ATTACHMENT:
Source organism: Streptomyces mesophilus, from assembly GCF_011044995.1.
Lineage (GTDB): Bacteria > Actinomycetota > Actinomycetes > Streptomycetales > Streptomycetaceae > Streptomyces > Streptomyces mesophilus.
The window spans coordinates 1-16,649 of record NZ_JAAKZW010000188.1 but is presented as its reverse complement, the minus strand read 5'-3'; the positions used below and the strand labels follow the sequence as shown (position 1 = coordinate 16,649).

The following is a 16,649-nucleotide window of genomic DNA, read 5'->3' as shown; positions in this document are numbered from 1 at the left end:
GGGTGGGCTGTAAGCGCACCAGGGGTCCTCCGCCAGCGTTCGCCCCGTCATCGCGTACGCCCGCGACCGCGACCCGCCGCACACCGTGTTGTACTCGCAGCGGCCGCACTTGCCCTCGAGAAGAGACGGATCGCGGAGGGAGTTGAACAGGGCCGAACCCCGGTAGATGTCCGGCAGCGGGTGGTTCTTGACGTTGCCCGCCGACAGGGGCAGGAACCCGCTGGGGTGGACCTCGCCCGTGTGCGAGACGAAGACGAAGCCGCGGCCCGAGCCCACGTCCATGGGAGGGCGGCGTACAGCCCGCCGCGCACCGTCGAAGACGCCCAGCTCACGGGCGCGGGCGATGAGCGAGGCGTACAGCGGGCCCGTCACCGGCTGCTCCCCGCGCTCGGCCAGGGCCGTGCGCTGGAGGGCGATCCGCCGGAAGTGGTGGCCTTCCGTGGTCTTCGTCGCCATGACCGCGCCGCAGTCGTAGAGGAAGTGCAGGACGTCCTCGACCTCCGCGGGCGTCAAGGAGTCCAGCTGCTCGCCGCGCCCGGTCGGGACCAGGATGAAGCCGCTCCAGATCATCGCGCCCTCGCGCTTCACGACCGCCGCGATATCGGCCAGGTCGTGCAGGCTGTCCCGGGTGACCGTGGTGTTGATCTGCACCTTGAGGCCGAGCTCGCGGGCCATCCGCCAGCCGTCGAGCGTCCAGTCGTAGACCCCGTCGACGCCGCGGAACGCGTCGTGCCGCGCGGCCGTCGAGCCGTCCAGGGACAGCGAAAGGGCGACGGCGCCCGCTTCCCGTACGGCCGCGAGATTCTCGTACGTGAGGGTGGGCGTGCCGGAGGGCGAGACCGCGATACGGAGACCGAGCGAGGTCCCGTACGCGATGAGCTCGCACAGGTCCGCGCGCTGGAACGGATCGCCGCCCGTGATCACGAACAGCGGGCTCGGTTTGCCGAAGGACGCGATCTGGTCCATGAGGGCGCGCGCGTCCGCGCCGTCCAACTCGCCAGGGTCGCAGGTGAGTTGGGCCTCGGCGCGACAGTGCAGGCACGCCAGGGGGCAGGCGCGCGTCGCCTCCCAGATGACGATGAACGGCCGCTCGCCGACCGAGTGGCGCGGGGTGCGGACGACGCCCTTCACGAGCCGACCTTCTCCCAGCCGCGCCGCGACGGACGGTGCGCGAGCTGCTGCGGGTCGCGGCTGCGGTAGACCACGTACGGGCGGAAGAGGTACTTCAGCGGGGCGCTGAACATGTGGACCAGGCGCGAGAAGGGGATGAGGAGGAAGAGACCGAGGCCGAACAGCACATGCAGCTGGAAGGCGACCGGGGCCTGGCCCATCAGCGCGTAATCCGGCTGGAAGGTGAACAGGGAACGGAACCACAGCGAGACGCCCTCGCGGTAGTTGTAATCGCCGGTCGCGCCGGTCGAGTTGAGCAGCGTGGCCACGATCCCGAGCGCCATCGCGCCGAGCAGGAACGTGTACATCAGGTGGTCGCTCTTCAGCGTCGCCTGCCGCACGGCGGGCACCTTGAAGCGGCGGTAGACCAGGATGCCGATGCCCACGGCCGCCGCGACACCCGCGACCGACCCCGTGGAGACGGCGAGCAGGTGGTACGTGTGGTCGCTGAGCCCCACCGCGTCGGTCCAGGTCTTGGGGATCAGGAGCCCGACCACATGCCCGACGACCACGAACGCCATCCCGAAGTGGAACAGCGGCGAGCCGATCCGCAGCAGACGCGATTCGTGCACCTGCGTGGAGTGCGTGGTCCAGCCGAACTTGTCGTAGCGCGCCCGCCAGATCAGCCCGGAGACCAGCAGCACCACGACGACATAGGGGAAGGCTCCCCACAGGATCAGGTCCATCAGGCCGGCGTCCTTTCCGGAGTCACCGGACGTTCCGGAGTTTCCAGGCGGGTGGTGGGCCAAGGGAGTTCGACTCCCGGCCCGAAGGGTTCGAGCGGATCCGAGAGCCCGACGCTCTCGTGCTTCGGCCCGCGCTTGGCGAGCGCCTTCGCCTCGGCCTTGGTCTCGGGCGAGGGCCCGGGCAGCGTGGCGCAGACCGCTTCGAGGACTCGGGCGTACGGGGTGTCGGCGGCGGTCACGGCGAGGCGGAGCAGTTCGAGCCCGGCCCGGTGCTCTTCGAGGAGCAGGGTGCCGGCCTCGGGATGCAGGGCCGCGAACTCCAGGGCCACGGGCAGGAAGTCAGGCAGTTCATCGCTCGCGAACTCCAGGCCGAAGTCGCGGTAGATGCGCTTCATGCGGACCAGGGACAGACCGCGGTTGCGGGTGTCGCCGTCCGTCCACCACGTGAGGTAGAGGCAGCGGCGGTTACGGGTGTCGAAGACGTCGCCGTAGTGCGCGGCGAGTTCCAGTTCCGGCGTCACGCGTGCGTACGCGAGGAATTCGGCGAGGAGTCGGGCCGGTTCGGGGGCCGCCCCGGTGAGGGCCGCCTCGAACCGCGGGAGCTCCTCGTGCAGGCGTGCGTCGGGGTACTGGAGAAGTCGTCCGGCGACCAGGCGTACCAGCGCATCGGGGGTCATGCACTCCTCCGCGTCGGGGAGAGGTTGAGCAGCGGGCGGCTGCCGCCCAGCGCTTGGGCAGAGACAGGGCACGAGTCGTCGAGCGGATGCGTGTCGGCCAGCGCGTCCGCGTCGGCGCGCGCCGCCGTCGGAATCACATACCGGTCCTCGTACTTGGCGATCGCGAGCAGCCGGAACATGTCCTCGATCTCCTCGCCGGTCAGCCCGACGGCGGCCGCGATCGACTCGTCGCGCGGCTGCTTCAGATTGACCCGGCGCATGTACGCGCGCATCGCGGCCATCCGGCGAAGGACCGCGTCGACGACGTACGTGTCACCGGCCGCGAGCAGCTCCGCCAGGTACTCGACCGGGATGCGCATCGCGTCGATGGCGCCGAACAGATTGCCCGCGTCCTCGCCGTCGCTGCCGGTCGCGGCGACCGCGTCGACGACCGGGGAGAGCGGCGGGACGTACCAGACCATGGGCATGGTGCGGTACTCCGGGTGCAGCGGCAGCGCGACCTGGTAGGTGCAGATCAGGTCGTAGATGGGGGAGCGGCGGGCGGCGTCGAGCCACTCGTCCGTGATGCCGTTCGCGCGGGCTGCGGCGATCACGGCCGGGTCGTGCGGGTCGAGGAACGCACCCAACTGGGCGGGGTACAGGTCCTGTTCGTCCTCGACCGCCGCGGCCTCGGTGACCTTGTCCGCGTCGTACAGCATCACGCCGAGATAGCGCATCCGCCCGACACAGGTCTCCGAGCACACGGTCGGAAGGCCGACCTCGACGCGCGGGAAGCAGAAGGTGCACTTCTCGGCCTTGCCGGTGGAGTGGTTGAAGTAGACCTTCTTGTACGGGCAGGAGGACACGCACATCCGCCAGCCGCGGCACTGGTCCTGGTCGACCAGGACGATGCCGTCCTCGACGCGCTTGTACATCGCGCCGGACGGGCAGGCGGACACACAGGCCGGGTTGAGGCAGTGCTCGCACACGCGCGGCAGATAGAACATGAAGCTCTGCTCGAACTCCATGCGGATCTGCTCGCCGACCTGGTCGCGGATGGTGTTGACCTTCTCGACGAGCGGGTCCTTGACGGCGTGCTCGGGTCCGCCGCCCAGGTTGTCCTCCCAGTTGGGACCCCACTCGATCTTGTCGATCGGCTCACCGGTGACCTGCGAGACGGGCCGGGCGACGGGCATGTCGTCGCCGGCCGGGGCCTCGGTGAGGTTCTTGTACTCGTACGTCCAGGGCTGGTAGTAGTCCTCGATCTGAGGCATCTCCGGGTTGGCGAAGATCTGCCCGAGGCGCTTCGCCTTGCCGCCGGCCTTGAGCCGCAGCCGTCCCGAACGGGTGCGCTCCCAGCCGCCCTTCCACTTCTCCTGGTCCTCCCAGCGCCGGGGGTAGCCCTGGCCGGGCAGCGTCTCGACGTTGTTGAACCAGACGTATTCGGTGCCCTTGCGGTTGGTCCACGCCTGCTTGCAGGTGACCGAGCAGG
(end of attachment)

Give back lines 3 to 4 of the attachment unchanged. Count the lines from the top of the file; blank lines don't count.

The window spans coordinates 1-16,649 of record NZ_JAAKZW010000188.1 but is presented as its reverse complement, the minus strand read 5'-3'; the positions used below and the strand labels follow the sequence as shown (position 1 = coordinate 16,649).

The following is a 16,649-nucleotide window of genomic DNA, read 5'->3' as shown; positions in this document are numbered from 1 at the left end: